Dirty Money: Transactional Pagan Writings

Exploring Pagans and their relationship with that earthiest of earth symbols, money.

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Terence P Ward

Terence P Ward

Terence P Ward is a business writer and journalist who blogs under the rather cumbersome moniker of True Pagan Warrior.  He can generally be found at home, tending to his gardens and the many demands of his cats; in the alternative, follow TPW on Facebook

Posted by on in Culture Blogs
Moving on with money

When I started the Dirty money blog, I didn't have a money shrine.  I didn't work any money magic, because it all seemed self-referential spellwork to make more money.  I didn't give much away, and I knew nothing of the mystery of the rubber duckie.

More than a year later,my relationship with money has grown.  A lot of that comes from a really excellent money class given by Galina Krasskova, which reawakened the animist in me and helped me connect with money on a spiritual level, while simultaneously reinforcing the rules of how money acts, and how people act around it.  I don't know if she will ever give that class again, but if she does, jump on it, because the information is enough to transform that money relationship.  This is one of those cases where the money spent will return to you many times.

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Pagan savings challenge, week fifty-two:  big finish!

I am proud to say that I have now officially saved $1,378 dollars, fulfilling my pledge as part of the Pagan savings challenge.  Yes, I am proud, and I am also amazed that I actually pulled it off!  The fact that it has become more difficult in recent weeks tells me I found the right savings point for my own situation.  Did you find yours?

One thing -- well, two in concert, really -- that will complicate my release of this pent-up energy (by spending it on a fireplace insert, readers may recall) are these darned small bills.  I opted for using the smallest bills possible because it makes a bigger visual impact for each weekly post about my savings journey, but no one is going to be thrilled with me plunking down over a thousand bucks in ones and twos to buy anything, legal tender or not.  Most people would bring them to the bank to change, but nope, can't do that!  These bills are all marked and entered in the Where's George? site, which means that depositing them in the bank is a no-no.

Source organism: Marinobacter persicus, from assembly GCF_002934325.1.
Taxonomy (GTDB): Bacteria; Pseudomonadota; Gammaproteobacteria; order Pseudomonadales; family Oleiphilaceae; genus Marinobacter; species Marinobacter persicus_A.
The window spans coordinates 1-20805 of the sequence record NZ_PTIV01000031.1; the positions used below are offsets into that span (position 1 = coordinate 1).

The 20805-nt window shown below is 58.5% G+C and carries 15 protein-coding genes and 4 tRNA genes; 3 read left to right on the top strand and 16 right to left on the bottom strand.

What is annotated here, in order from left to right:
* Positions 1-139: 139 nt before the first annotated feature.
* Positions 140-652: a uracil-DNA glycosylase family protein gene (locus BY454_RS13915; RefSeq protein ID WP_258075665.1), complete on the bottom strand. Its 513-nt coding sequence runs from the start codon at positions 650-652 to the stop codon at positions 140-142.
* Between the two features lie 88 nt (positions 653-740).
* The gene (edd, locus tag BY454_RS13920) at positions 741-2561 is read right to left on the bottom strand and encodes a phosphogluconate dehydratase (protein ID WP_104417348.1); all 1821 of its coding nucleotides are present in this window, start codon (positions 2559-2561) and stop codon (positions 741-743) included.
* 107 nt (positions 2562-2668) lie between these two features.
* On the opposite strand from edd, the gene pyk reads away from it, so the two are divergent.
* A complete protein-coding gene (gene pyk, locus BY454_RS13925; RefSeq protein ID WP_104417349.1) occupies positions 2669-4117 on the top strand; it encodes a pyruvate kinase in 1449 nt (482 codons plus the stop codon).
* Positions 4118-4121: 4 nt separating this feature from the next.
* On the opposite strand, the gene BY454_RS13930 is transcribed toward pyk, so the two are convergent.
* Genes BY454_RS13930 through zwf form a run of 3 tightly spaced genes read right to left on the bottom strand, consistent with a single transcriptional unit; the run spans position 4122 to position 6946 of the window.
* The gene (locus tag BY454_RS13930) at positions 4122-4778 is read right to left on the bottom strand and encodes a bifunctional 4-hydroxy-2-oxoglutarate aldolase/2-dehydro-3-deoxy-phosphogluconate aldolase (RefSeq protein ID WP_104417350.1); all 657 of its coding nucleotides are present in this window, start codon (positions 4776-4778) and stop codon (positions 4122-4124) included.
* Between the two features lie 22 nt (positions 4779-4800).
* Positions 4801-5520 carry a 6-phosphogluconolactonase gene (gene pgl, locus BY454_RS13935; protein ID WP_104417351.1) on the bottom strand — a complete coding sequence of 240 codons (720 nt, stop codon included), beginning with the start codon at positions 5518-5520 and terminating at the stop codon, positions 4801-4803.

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Pagan savings challenge, week fifty-one:  penultimate post

I just need to take a breath, and say, "Good golly, look at how much I've saved so far!"

My savings thus far:  $1,326, $51 of which I saved today.

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Pagan savings challenge, week fifty:  need a bigger wallet

This idea about saving in the smallest bill denominations possible is creating interesting complications, like how I'm going to spend this pile of dough at the end.

Which actually leads to more savings than intended, I suspect.

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Pagan savings challenge, week forty-nine:  leaning tower

A tower of paper currency leaned up against a burning candle.

Who does that?

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Pagan savings challenge, week forty-eight:  insulation?

The title comes from the fact that my family is presently having cellulose insulation blown into the walls of our home, which causes the sheer amount of money pictured here to seem like it could be used as insulation, and I mean literally, although it works figuratively, as well.

My savings thus far:  $1,176, 49 of which I saved today.

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Pagan savings challenge, week forty-seven:  rising tides

I just finished writing daily hymns to Poseidon for the past month, so I hope readers will forgive a tendency to use oceanic metaphors as I ponder this week in the Pagan savings challenge.  Some economists love the idea that, "a rising tide lifts all boats," although some have questioned whether the sentiment -- which is attributed to President Kennedy, but was actually borrowed by him in turn -- is more grounded in reality, or just a recipe for grounded boats.

With just a few short weeks left, I certainly feel that this tide, crafted of my will, is lifting my boat just fine.  The growing pile of cash I see before me each week is a testament to my will and my relationship with the spirits of money.

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